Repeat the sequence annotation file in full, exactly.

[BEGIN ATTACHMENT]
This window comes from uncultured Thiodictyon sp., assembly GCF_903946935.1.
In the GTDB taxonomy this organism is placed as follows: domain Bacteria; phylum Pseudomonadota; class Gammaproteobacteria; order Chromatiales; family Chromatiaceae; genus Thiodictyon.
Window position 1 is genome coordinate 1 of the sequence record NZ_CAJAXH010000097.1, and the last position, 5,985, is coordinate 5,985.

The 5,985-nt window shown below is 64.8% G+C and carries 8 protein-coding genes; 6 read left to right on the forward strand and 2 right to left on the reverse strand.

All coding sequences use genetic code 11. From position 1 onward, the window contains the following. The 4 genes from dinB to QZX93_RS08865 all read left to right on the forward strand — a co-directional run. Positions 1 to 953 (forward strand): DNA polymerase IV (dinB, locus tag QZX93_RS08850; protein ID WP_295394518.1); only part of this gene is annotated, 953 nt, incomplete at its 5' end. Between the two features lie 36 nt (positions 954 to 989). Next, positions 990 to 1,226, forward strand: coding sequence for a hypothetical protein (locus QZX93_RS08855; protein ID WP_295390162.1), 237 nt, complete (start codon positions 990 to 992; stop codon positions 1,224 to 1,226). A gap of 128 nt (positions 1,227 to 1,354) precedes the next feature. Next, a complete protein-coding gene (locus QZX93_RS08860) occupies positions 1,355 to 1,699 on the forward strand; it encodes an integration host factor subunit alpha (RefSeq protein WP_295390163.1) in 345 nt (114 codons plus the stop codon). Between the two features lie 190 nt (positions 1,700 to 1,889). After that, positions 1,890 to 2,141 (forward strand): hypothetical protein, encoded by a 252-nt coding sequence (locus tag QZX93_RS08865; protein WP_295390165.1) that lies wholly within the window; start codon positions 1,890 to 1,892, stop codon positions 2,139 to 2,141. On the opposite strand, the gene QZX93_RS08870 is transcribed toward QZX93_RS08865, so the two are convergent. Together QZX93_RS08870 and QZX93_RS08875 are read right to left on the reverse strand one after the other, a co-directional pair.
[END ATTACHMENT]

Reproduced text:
This window comes from uncultured Thiodictyon sp., assembly GCF_903946935.1.
In the GTDB taxonomy this organism is placed as follows: domain Bacteria; phylum Pseudomonadota; class Gammaproteobacteria; order Chromatiales; family Chromatiaceae; genus Thiodictyon.
Window position 1 is genome coordinate 1 of the sequence record NZ_CAJAXH010000097.1, and the last position, 5,985, is coordinate 5,985.

The 5,985-nt window shown below is 64.8% G+C and carries 8 protein-coding genes; 6 read left to right on the forward strand and 2 right to left on the reverse strand.

All coding sequences use genetic code 11. From position 1 onward, the window contains the following. The 4 genes from dinB to QZX93_RS08865 all read left to right on the forward strand — a co-directional run. Positions 1 to 953 (forward strand): DNA polymerase IV (dinB, locus tag QZX93_RS08850; protein ID WP_295394518.1); only part of this gene is annotated, 953 nt, incomplete at its 5' end. Between the two features lie 36 nt (positions 954 to 989). Next, positions 990 to 1,226, forward strand: coding sequence for a hypothetical protein (locus QZX93_RS08855; protein ID WP_295390162.1), 237 nt, complete (start codon positions 990 to 992; stop codon positions 1,224 to 1,226). A gap of 128 nt (positions 1,227 to 1,354) precedes the next feature. Next, a complete protein-coding gene (locus QZX93_RS08860) occupies positions 1,355 to 1,699 on the forward strand; it encodes an integration host factor subunit alpha (RefSeq protein WP_295390163.1) in 345 nt (114 codons plus the stop codon). Between the two features lie 190 nt (positions 1,700 to 1,889). After that, positions 1,890 to 2,141 (forward strand): hypothetical protein, encoded by a 252-nt coding sequence (locus tag QZX93_RS08865; protein WP_295390165.1) that lies wholly within the window; start codon positions 1,890 to 1,892, stop codon positions 2,139 to 2,141. On the opposite strand, the gene QZX93_RS08870 is transcribed toward QZX93_RS08865, so the two are convergent. Together QZX93_RS08870 and QZX93_RS08875 are read right to left on the reverse strand one after the other, a co-directional pair.